“This is where the Jews are accused of slaying the Prophets and transgressing against the will of Allah, and so they are condemned and cursed eternally. Verse 2.61 says ‘shame and misery’ are ‘stamped upon them.’ And this verse is coupled to verses like 5:60, and other verses about the Jews being transformed into apes and pigs, which is part of their curse. Verse 5:78 describes the curse upon the Jews by David and Jesus, Mary’s son. There is a related verse, 5:64, which accuses the Jews of being spreaders of war and corruption, a sort of ancient antecedent of The Protocols of the Elders of Zion. (Palestinian Authority President Mahmud Abbas cited this verse during a diatribe against the Jews of Israel, in 2007.) More generally, the Koran’s overall discussion of the Jews is marked by a litany of their sins and punishments, as if part of a divine indictment, conviction, and punishment process.”
Taking this beyond the Koran, Moshe Sharon, Professor Emeritus of Islamic and Middle Eastern Studies at the Hebrew University of Jerusalem, explains that the
“basic attitude is that all history is in fact Islamic history…that all major figures of history basically are Muslim − from Adam down to our own time. So, if the Jews or Christians are demanding something and basing it on the fact that there was a king called Solomon or a king called David, or a prophet called Moses or Jesus, they say something which is not true or, in fact, they don’t know that all these figures were basically Muslim figures.”
“In fact, since the creation of the world there is only one religion and it is the religion of Islam. So, if anybody says ‘Look, there is a place connected with Solomon and that is the place where the Temple of Solomon stood,’ a true Muslim would tell you: ‘Yes, you’re absolutely right. But don’t forget that Solomon was a Muslim and David was a Muslim. And Abraham was a Muslim. And Isaac was a Muslim, and Jesus was a Muslim.’ This is what they mean by the Islamization of history.”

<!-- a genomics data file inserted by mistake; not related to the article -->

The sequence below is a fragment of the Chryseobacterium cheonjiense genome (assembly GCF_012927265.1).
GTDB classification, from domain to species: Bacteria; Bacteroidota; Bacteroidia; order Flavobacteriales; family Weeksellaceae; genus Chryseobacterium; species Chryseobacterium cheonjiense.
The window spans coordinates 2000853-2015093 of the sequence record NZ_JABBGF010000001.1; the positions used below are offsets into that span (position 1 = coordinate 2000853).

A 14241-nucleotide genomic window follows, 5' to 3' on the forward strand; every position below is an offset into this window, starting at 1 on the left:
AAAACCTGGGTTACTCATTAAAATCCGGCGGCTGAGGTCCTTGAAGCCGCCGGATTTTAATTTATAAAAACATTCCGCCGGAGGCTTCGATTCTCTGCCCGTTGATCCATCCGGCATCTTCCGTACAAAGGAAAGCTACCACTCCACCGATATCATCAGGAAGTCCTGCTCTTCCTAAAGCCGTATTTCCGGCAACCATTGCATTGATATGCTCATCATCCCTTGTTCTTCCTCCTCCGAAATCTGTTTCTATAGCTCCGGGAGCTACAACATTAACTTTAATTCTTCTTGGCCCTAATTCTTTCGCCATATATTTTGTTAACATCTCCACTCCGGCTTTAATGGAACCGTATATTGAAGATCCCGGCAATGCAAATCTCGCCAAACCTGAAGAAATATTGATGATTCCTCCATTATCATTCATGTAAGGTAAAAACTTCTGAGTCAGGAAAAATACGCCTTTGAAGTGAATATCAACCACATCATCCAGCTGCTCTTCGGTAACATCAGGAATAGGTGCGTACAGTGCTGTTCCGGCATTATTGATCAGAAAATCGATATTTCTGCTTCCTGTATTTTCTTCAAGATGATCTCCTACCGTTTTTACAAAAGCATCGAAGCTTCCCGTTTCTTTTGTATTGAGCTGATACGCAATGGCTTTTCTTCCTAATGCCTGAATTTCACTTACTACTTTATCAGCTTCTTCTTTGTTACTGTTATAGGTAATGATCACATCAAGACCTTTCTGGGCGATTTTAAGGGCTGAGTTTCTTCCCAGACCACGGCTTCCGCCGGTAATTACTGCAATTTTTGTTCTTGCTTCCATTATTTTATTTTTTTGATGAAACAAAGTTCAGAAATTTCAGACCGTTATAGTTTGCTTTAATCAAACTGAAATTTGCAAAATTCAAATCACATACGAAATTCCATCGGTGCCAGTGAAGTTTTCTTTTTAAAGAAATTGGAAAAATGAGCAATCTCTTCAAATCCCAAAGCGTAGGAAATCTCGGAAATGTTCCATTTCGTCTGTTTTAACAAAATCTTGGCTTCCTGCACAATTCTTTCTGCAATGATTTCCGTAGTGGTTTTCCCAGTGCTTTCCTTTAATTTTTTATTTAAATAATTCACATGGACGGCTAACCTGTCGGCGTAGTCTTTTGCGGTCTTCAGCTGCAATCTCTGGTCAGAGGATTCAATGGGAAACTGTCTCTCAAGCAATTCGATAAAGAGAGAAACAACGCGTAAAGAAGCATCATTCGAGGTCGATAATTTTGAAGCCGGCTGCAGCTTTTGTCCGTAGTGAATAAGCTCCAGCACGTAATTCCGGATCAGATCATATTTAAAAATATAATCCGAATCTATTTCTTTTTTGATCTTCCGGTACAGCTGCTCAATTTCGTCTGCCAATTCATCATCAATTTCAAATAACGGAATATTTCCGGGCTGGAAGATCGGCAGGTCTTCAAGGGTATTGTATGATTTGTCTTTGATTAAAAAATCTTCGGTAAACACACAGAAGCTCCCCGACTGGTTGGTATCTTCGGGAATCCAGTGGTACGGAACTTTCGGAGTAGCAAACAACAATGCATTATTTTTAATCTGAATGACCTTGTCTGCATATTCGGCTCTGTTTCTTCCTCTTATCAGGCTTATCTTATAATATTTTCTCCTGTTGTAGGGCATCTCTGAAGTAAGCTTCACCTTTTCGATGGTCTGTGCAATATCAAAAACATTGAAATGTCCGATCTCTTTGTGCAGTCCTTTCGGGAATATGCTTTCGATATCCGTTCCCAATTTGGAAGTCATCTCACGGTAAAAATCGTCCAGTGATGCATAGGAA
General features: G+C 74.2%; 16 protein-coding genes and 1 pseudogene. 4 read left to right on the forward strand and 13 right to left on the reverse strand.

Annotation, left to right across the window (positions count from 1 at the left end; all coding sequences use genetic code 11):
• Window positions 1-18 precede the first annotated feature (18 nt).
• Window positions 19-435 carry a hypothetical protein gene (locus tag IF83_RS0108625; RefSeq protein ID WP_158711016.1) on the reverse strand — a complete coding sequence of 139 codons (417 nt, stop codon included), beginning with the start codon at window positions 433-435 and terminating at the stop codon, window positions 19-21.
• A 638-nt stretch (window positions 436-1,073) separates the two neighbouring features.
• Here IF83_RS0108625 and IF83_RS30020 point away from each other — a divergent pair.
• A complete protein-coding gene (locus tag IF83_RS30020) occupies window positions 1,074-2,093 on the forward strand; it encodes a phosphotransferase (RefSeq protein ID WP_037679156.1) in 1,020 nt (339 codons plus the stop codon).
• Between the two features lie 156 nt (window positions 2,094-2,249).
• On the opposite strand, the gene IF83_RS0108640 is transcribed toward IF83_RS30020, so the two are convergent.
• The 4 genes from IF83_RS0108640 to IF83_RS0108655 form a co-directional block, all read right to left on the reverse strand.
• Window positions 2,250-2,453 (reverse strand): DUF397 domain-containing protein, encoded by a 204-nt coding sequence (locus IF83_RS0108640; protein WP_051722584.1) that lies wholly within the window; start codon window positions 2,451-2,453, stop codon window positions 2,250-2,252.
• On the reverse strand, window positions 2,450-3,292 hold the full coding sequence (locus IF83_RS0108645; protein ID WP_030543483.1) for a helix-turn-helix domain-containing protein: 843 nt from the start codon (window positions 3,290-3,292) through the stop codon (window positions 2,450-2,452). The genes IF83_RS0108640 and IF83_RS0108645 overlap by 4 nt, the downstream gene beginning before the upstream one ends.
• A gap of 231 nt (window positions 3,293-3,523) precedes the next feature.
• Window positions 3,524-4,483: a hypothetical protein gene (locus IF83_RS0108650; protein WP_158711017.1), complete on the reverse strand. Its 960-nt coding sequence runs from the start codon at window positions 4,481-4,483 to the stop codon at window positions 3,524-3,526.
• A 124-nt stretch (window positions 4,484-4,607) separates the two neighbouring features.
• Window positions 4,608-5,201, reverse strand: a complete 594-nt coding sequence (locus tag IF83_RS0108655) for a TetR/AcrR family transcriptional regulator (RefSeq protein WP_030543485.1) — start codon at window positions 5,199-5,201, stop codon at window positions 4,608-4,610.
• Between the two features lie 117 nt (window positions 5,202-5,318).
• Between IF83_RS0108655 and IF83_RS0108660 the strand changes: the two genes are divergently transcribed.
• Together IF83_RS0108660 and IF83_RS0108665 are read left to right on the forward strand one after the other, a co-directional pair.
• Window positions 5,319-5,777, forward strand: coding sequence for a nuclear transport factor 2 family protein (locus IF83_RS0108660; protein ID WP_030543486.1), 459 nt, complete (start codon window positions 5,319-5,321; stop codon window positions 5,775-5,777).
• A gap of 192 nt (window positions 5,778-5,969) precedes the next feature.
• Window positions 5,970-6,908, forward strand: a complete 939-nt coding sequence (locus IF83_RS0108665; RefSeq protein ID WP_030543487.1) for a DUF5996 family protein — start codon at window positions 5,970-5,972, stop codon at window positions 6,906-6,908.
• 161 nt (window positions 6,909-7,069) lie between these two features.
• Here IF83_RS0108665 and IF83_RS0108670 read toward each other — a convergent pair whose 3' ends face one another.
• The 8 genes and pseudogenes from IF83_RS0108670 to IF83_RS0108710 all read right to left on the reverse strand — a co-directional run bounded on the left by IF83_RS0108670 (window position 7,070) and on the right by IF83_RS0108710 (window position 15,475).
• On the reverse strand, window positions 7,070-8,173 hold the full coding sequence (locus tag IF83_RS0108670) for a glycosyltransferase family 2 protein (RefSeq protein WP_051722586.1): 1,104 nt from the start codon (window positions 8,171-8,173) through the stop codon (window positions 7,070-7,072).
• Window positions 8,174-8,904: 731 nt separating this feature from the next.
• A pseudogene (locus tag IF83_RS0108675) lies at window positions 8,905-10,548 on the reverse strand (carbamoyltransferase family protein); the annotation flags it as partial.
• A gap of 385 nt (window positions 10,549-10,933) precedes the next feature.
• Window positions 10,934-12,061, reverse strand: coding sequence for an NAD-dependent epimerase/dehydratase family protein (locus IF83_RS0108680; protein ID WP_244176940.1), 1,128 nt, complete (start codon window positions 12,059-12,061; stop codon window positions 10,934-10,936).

Sharon says that through this “Islamization of history,” there is also an “Islamization of geography,” such that,
“Anywhere which was connected with these people or with these prophets who were all Muslims becomes a Muslim territory. And therefore, when Islam was not in that area before Mohammed came to it, it should have been there. By that area, I mean the Middle East or other parts outside of the Middle East which are now Muslim. So any place like this had to be freed, not to be conquered. They had to be liberated. So, Islam appeared in history in the time of Mohammed — or reappeared in history from their point of view — as a liberator. And therefore, there is no Islamic occupation. If somebody occupies anything, it will always be somebody else, not the Muslims. So, there is no Islamic occupation. There is only Islamic liberation.”
This combination of hate-filled Koranic verses, as highlighted by Bostom, and revisionist Islamist history, as illustrated by Sharon, have created a monster in the form of an existential threat to the Judeo-Christian world. To counter it, the West needs to implement unapologetic policies to safeguard the religious liberty of both non-Muslims and non-extremist Muslims, wherever they reside.
To be effective, however, these policies must include conducting an honest and open discussion of the history and doctrine of Islam, as well as its contemporary iteration, not as a “religion of peace” – which, in Islam, is to occur only after the entire world has accepted Allah as well as Islamic law, Sharia — but as one of war and terror.
Uzay Bulut, a journalist born and raised a Muslim in Turkey, is currently based in Washington D.C. She is a writing fellow of the Middle East Forum.